• Kieran Fanning
    January 1, 1970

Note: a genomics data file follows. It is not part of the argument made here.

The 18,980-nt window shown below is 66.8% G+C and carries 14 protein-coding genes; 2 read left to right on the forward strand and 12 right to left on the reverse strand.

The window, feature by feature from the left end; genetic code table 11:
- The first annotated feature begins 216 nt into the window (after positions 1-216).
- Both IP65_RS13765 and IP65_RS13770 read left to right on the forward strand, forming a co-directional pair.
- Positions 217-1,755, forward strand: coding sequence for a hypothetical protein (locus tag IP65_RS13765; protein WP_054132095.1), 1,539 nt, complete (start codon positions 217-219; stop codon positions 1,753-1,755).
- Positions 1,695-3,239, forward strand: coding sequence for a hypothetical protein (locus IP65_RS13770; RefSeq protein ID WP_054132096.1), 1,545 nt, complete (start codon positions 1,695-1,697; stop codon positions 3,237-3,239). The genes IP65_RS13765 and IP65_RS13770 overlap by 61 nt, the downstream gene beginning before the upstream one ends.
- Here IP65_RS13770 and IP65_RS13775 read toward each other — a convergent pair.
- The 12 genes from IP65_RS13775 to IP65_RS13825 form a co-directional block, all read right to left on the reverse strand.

This review first appeared on the Middle Grade Strikes Back website.When Emmeline’s parents (zoologists who specialise in unusual creatures) are kidnapped, she is put on a ship, bound for a safe-house in Paris. On board, she meets a boy called Thing (a scruffy stowaway orphan); and an unlikely friendship forms between them. But the criminals who kidnapped Emmeline’s parents soon catch up with her and whisk her off to the frozen north to be used as bargaining chip by the deranged Dr. Bauer who wa This review first appeared on the Middle Grade Strikes Back website.When Emmeline’s parents (zoologists who specialise in unusual creatures) are kidnapped, she is put on a ship, bound for a safe-house in Paris. On board, she meets a boy called Thing (a scruffy stowaway orphan); and an unlikely friendship forms between them. But the criminals who kidnapped Emmeline’s parents soon catch up with her and whisk her off to the frozen north to be used as bargaining chip by the deranged Dr. Bauer who wants Emmeline’s parents to awaken a mysterious creature, asleep beneath the ice. Determined to save his friend, Thing seeks help from a secret organisation called the The Order of the White Flower. Together, they set off on Emmeline’s trail, but when they are attacked, Thing must continue the journey alone.What follows is a white-knuckled race towards a glacier in Greenland, with the perspective constantly shifting between Emmeline and Thing. Along the way, they meet many weird and wonderful characters, including magical creatures, some friendly and some not. The plot is perfectly paced, building in momentum with every turn of the page until the reader is hurtled into an edge-of-the-seat climax.The absence of modern paraphernalia gives O’ Hart’s steampunk world a classic and timeless feel. The scope of her imagination and inventiveness is breath-taking, as indeed is the writing. I loved the character of Emmeline – a bookish, brave but nervous, particular (with a touch of OCD!) girl; or in the words of Dr. Bauer – ‘a singular little creature.’ The more rough-around-the-edges Thing is an ideal foil to her – he’s spontaneous, upbeat and funny, with a dark backstory. This book is pure middle-grade gold, pitched perfectly in tone at its audience. It is sure to be lapped up by boys and girls alike. This impressive debut is my first 5 star read of 2017. I hope it’s a huge hit. It certainly deserves to be!Now, in the words of Thing himself: ‘Let the adventurin’ begin’.